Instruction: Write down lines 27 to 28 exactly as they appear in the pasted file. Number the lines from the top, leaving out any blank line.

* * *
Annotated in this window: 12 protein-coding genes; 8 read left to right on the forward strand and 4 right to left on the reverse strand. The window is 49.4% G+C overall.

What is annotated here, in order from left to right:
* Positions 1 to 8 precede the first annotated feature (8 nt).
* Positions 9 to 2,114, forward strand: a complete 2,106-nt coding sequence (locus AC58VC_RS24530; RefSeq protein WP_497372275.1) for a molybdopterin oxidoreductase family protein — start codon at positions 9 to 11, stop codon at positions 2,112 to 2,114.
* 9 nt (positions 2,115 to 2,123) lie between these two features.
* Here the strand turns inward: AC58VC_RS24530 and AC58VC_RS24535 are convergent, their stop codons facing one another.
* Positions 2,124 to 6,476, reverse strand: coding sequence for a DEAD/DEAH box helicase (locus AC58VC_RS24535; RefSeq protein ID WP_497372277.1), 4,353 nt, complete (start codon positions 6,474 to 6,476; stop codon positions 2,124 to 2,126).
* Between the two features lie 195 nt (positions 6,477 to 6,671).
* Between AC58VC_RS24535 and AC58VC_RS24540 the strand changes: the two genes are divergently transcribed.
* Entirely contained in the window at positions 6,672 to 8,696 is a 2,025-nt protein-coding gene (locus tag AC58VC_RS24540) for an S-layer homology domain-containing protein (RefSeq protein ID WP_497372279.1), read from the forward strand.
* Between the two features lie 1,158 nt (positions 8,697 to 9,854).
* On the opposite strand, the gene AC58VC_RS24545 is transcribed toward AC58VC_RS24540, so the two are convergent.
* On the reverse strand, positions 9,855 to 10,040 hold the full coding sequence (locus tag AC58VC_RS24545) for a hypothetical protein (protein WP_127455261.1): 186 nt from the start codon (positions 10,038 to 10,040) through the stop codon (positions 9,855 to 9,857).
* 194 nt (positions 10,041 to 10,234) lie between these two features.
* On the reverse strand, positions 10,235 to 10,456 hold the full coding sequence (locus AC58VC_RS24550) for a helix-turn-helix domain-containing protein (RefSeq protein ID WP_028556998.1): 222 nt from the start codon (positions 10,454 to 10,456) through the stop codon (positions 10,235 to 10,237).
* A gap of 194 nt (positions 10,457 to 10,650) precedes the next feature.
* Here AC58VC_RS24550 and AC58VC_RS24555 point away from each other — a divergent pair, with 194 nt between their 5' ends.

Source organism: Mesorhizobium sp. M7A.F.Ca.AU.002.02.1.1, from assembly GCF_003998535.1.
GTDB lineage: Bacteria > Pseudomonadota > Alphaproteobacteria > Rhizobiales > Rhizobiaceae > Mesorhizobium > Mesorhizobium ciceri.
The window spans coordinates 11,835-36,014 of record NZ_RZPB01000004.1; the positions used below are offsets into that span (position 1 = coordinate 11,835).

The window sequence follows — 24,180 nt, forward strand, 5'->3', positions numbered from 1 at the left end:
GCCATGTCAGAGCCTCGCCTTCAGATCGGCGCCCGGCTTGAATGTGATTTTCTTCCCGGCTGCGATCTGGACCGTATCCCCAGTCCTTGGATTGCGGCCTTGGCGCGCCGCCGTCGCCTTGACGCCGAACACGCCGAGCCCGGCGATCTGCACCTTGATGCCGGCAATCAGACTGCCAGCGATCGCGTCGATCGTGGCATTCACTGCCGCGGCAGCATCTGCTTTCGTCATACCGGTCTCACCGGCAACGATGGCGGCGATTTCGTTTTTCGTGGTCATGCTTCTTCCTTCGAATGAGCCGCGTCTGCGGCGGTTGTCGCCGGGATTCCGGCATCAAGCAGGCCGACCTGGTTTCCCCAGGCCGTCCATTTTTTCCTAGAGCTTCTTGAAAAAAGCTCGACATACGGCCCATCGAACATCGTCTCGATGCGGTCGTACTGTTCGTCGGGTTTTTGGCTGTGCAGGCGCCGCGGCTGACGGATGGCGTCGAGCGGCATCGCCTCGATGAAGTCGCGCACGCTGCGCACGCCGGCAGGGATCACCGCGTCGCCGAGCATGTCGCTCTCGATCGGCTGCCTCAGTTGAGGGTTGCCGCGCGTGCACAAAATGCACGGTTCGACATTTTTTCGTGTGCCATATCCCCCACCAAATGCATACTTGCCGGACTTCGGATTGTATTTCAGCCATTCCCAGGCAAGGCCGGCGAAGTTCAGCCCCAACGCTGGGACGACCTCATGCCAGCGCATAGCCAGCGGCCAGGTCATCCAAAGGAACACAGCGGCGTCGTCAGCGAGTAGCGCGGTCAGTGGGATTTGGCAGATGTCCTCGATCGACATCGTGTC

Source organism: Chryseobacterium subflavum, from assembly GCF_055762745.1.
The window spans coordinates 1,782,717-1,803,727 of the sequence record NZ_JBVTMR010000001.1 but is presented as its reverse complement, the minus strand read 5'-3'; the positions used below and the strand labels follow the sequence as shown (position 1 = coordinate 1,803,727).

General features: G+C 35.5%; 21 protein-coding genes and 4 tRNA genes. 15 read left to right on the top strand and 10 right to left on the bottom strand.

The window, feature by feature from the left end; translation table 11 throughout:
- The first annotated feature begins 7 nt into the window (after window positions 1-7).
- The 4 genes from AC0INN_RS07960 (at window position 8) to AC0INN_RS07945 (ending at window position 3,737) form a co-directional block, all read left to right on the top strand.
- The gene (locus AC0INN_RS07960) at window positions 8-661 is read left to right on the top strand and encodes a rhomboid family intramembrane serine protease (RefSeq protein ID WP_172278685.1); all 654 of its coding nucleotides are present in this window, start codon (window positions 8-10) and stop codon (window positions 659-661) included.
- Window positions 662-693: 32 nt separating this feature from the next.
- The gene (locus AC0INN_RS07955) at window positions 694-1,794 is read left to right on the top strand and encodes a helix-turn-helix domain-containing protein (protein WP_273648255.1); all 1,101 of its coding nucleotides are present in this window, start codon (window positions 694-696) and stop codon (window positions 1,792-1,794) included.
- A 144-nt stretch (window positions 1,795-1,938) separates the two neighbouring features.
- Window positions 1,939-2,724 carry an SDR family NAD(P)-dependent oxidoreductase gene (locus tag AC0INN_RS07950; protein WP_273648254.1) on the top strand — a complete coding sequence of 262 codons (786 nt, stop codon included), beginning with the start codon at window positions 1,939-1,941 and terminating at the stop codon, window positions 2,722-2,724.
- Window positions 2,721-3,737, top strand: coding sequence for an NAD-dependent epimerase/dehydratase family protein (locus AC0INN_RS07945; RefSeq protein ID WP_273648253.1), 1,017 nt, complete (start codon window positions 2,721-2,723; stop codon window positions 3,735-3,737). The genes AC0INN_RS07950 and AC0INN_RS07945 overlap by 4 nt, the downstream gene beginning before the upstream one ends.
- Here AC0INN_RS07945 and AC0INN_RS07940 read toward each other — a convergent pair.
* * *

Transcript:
- The first annotated feature begins 7 nt into the window (after window positions 1-7).
- The 4 genes from AC0INN_RS07960 (at window position 8) to AC0INN_RS07945 (ending at window position 3,737) form a co-directional block, all read left to right on the top strand.